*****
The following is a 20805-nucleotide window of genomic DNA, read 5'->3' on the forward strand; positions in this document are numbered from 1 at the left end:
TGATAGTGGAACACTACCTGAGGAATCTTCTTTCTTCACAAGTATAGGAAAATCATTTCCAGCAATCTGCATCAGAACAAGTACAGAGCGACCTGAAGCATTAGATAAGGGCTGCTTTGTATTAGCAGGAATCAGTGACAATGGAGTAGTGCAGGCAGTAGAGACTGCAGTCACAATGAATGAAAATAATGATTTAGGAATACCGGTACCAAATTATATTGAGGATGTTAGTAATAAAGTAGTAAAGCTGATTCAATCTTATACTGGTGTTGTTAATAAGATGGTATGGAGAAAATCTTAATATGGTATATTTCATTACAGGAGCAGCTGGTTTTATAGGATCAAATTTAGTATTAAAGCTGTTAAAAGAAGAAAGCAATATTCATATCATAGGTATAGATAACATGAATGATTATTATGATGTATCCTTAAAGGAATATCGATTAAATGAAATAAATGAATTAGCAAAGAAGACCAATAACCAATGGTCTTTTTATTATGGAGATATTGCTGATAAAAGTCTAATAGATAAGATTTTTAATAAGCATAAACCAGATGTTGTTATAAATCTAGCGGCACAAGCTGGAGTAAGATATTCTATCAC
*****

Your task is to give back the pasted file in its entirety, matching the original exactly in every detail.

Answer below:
The following is a 20805-nucleotide window of genomic DNA, read 5'->3' on the forward strand; positions in this document are numbered from 1 at the left end:
TGATAGTGGAACACTACCTGAGGAATCTTCTTTCTTCACAAGTATAGGAAAATCATTTCCAGCAATCTGCATCAGAACAAGTACAGAGCGACCTGAAGCATTAGATAAGGGCTGCTTTGTATTAGCAGGAATCAGTGACAATGGAGTAGTGCAGGCAGTAGAGACTGCAGTCACAATGAATGAAAATAATGATTTAGGAATACCGGTACCAAATTATATTGAGGATGTTAGTAATAAAGTAGTAAAGCTGATTCAATCTTATACTGGTGTTGTTAATAAGATGGTATGGAGAAAATCTTAATATGGTATATTTCATTACAGGAGCAGCTGGTTTTATAGGATCAAATTTAGTATTAAAGCTGTTAAAAGAAGAAAGCAATATTCATATCATAGGTATAGATAACATGAATGATTATTATGATGTATCCTTAAAGGAATATCGATTAAATGAAATAAATGAATTAGCAAAGAAGACCAATAACCAATGGTCTTTTTATTATGGAGATATTGCTGATAAAAGTCTAATAGATAAGATTTTTAATAAGCATAAACCAGATGTTGTTATAAATCTAGCGGCACAAGCTGGAGTAAGATATTCTATCAC